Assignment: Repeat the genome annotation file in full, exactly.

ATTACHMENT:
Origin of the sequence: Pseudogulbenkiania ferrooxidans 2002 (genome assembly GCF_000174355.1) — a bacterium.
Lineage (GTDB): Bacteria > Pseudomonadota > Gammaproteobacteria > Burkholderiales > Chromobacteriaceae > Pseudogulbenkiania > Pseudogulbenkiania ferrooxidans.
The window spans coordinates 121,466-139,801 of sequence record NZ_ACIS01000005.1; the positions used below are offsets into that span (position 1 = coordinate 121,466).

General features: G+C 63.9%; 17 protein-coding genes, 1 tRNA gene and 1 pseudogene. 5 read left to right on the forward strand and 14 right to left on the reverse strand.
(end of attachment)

Origin of the sequence: Pseudogulbenkiania ferrooxidans 2002 (genome assembly GCF_000174355.1) — a bacterium.
Lineage (GTDB): Bacteria > Pseudomonadota > Gammaproteobacteria > Burkholderiales > Chromobacteriaceae > Pseudogulbenkiania > Pseudogulbenkiania ferrooxidans.
The window spans coordinates 121,466-139,801 of sequence record NZ_ACIS01000005.1; the positions used below are offsets into that span (position 1 = coordinate 121,466).

General features: G+C 63.9%; 17 protein-coding genes, 1 tRNA gene and 1 pseudogene. 5 read left to right on the forward strand and 14 right to left on the reverse strand.